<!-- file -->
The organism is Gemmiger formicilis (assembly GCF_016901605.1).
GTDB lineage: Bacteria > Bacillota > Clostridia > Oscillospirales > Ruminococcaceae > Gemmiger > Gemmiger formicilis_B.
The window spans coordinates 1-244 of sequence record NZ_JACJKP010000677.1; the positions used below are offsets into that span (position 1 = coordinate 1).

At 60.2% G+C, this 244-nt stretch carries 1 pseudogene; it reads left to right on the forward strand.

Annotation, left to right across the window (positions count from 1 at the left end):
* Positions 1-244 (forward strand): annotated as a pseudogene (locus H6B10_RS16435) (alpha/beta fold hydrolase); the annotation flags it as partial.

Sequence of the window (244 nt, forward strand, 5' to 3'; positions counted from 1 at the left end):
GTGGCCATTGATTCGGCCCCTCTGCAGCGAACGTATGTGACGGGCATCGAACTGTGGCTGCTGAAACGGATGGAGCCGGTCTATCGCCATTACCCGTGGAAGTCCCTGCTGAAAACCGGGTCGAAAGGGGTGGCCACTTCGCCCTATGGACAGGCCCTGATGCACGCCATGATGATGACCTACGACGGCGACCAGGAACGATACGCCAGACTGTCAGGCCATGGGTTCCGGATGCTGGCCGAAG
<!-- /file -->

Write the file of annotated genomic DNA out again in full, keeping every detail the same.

The organism is Gemmiger formicilis (assembly GCF_016901605.1).
GTDB lineage: Bacteria > Bacillota > Clostridia > Oscillospirales > Ruminococcaceae > Gemmiger > Gemmiger formicilis_B.
The window spans coordinates 1-244 of sequence record NZ_JACJKP010000677.1; the positions used below are offsets into that span (position 1 = coordinate 1).

At 60.2% G+C, this 244-nt stretch carries 1 pseudogene; it reads left to right on the forward strand.

Annotation, left to right across the window (positions count from 1 at the left end):
* Positions 1-244 (forward strand): annotated as a pseudogene (locus H6B10_RS16435) (alpha/beta fold hydrolase); the annotation flags it as partial.

Sequence of the window (244 nt, forward strand, 5' to 3'; positions counted from 1 at the left end):
GTGGCCATTGATTCGGCCCCTCTGCAGCGAACGTATGTGACGGGCATCGAACTGTGGCTGCTGAAACGGATGGAGCCGGTCTATCGCCATTACCCGTGGAAGTCCCTGCTGAAAACCGGGTCGAAAGGGGTGGCCACTTCGCCCTATGGACAGGCCCTGATGCACGCCATGATGATGACCTACGACGGCGACCAGGAACGATACGCCAGACTGTCAGGCCATGGGTTCCGGATGCTGGCCGAAG